The Treasure of Cocos Island
Above: Chatham Beach on Cocos Island. Photo by J RAWLS.
350 miles west of Costa Rica lies the tiny and uninhabited Cocos Island.
It is believed that a vast treasure was hidden here in 1821 by the mutinous crew of the Mary Dear (or Mary Deare, depending on source), a British ship chartered to move gold, silver and jewels from the churches of Lima, Peru to the safety of Spain.
Shortly after leaving the port of Callao, the gold hungry crew of the Mary Dear murdered the six soldiers charged with guarding the treasure, seized control of ship and sailed to Cocos Island where, it is said, they hid the treasure in a cave and then set sail for Panama.
Above: President Franklin D. Roosevelt (aged 27) and friends on Cocos Island searching for the treasure in 1910. Image courtesy of the National Archives and Records Administration
Upon arriving in Panama the mutineers were arrested, most of the crew were executed, but three were spared after promising the Spanish authorities that they would assist in the recovery of the treasure.
Two of the three were taken to Cocos by a detachment of soldiers, soon after arriving, the two men escaped from their captors into the dense jungle. The soldiers, unable to locate the mutineers and believing that the two men would be unable to escape the island, returned to Panama.
Above: A waterfall on Cocos Island. Photo by J RAWLS.
A year later, the two men were picked up by a passing ship and taken to Costa Rica.
One of the two passed on the location of the treasure, in the form of a map, to a man named John Keating. Keating, with the help of the third mutineer, a man named Boag, later located the treasure on the island but the crew of the ship that had taken them to Cocos demanded a share, facing a mutiny, Keating and Boag hid in the jungle until the crew gave up searching for them and sailed away.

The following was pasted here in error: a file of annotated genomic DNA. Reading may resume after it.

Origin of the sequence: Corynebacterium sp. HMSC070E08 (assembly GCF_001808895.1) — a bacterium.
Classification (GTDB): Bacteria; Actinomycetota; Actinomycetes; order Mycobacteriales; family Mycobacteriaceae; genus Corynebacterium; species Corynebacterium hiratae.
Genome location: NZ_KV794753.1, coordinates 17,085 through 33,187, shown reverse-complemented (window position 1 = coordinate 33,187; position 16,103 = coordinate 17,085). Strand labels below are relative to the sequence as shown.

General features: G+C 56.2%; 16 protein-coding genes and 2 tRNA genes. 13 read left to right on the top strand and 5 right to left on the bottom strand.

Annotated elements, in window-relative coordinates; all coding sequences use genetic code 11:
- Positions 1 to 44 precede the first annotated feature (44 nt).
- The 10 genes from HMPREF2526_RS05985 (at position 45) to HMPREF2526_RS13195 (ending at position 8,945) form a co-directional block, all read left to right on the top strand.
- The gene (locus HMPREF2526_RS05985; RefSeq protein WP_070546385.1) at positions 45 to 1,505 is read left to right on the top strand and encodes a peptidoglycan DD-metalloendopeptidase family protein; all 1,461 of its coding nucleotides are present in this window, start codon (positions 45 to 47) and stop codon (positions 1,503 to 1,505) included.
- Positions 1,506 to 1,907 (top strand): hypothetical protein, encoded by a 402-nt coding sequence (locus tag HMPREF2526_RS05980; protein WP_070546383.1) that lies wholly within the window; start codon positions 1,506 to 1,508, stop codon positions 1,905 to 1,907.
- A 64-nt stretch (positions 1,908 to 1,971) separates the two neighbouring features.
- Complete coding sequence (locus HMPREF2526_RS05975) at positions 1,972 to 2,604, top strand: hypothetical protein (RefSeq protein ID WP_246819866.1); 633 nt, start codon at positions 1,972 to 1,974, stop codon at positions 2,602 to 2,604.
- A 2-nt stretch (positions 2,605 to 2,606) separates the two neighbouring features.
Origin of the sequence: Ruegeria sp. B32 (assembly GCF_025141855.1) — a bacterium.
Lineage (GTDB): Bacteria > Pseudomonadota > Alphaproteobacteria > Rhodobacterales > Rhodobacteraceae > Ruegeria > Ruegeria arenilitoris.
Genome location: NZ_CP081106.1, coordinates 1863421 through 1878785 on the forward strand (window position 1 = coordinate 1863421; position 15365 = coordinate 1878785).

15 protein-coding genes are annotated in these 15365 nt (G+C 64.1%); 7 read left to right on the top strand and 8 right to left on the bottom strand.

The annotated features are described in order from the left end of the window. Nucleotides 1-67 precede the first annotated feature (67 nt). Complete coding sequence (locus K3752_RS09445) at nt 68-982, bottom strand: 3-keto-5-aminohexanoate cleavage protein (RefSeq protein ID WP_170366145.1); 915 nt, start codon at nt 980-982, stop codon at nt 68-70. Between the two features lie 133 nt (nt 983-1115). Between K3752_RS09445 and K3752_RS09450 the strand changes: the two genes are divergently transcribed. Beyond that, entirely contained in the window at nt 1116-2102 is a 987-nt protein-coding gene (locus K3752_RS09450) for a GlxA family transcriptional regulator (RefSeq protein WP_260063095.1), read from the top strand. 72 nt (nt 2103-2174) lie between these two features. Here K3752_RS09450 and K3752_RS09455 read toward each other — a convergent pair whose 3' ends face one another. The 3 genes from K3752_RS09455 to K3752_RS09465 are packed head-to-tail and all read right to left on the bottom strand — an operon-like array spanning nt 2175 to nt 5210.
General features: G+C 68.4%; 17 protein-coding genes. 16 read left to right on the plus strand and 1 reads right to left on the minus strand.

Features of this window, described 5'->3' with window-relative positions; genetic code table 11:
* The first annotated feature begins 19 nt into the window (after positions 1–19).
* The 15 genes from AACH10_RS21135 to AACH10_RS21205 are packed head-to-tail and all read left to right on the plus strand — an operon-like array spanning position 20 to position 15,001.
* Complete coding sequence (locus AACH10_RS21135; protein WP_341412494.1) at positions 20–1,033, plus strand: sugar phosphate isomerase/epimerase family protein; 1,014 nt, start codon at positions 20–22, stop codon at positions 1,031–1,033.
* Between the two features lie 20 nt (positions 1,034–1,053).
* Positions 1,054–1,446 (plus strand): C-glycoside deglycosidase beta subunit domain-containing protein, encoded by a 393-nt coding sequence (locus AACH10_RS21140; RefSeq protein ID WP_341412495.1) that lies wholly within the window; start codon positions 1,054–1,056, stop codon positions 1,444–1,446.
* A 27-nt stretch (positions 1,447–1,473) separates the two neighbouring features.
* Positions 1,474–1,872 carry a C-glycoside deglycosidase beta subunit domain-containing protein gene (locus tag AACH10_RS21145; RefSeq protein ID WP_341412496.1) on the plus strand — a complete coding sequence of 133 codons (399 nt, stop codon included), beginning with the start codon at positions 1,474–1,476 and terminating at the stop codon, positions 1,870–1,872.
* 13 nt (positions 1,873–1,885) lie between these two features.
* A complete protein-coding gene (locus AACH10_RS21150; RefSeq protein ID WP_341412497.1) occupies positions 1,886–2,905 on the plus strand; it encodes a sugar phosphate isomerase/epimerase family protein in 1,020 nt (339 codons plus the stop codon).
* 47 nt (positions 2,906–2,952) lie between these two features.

Above: Cocos Island, said to be the location of many hoards of pirate treasure. Photo by J RAWLS.
After an unknown period, Keating was picked up from the island by a passing ship and claimed that Boag had drowned, although he would later say that he had murdered him and left his body in the cave with the treasure.
Before his death in 1882, Keating passed the Cocos secret on to three people (why he did not go back for the bulk of the treasure himself is not clear), his wife, Fred Hackett and Nicholas Fitzgerald.
Keating's widow and Fred Hackett teamed up and headed to Cocos - they found nothing. The third man, Nicholas Fitzgerald, did not go in search of the treasure but passed the map Keating had given him to Admiral Henry Palliser - who also found nothing.
It has been claimed that frequent earthquakes on the island have destroyed vital landmarks necessary to accurately interpret the clues on the map.
Many have gone in search of the Cocos Treasure, even members of Jacques Cousteau's crew made a somewhat half hearted attempt at locating the treasure with a (now dated) underwater pulse induction metal detector during a visit to film the island and its reefs. [Cocos Islands: Sharks of Treasure Island, documentary film starring Jacques Cousteau and crew. From Cousteau's Rediscover The World series.]
Another notable to search for the treasure on Cocos was land and water speed record holder Sir Malcolm Campbell (father of Donald Campbell).
As far as we know, all who have searched for the treasure of Cocos Island have come back empty handed.
On Buried and Sunken Treasure by Rupert Furneaux, Penguin Books, 1973, Pb. 48pp. no index.
My Greatest Adventure; Searching for Pirate Treasure in Cocos Island by Malcolm Campbell, Butterworth 1931, 260 pp.
The Voyage of the Herman by Theon Wright
Cocos Islands: Sharks of Treasure Island,
documentary film starring Jacques Cousteau and crew. From
Cousteau's Rediscover The World series. Can be found
on disk 7 of The Ultimate Jacques Cousteau Collection,
a must buy for any diver.